Keywords: Surveillance, Generative Adversarial Network, Sound, Experimental Film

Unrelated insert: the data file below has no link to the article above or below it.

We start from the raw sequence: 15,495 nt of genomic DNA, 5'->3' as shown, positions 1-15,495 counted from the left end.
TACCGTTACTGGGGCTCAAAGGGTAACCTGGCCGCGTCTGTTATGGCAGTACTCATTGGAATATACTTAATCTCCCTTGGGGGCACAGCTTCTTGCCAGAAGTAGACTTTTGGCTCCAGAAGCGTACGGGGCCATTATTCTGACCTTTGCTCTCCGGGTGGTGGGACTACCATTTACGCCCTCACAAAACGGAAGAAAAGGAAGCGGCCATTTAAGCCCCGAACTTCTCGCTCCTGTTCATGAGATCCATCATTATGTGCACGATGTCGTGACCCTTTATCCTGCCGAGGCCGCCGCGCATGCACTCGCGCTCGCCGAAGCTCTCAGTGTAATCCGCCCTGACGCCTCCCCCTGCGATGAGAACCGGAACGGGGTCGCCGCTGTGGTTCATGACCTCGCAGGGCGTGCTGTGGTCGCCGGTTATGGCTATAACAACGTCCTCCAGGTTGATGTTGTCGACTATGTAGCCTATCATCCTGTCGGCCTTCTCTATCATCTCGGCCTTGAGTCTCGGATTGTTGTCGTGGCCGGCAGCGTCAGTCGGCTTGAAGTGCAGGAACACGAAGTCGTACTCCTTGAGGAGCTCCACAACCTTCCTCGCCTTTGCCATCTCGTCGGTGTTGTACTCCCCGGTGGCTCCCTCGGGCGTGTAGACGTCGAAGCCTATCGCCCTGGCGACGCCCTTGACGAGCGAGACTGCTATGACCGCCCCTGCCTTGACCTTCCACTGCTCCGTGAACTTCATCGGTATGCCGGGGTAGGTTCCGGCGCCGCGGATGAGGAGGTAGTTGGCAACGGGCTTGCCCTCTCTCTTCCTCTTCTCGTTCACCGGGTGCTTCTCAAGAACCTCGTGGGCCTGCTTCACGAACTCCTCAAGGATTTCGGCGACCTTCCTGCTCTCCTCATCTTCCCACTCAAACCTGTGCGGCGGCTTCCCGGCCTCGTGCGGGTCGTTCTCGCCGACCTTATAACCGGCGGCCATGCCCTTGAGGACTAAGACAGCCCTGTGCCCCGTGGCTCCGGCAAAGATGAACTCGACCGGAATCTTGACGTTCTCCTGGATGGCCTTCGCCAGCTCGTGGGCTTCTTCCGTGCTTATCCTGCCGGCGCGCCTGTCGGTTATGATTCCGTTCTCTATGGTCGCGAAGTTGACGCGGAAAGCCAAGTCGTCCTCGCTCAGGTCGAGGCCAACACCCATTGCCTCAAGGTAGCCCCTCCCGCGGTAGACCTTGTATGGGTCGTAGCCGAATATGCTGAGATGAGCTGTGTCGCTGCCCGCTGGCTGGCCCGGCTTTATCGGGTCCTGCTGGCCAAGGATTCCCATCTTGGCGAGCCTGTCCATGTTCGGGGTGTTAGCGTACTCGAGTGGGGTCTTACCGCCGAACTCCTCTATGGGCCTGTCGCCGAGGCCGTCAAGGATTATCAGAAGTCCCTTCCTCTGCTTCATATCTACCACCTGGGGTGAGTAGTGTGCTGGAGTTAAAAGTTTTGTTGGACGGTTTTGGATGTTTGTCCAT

Blue Marbles is a speculative short film about rare earth materials, tech labor, shifting geological landscapes, and modern neural network surveillance systems. It focuses on the seemingly "mundane" aspects of data collection, self-surveillance and examines the acceleration of the building of large surveillance networks in conjunction with advances in computer vision and neural networks in the context of modern China. The quick integration and digitization of large-scale national databases have developed in conjunction with a barrage of public relations media framing the acceleration of surveillance technology in the name of public security, personal safety, national identity, and societal stability. Public opinion and lack of discussion /options around surveillance and political participation produce numbing and silencing effects on the individual psyche. Blue Marbles looks at how modern Chinese surveillance hardware and software companies brand their products, the influence of Silicon Valley developments in surveillance capitalism, and how surveillance tropes are reassembled and packaged for public consumption. Blue Marbles repurposes these symbols of modern surveillance (the common images of the camera lens, the earth, symbols of prediction, the sounds of online hardware infomercials) as found footage to be used, sampled, trained on, and reassembled into a meditation on the complex intertwined nature of global and state-sponsored surveillance networks.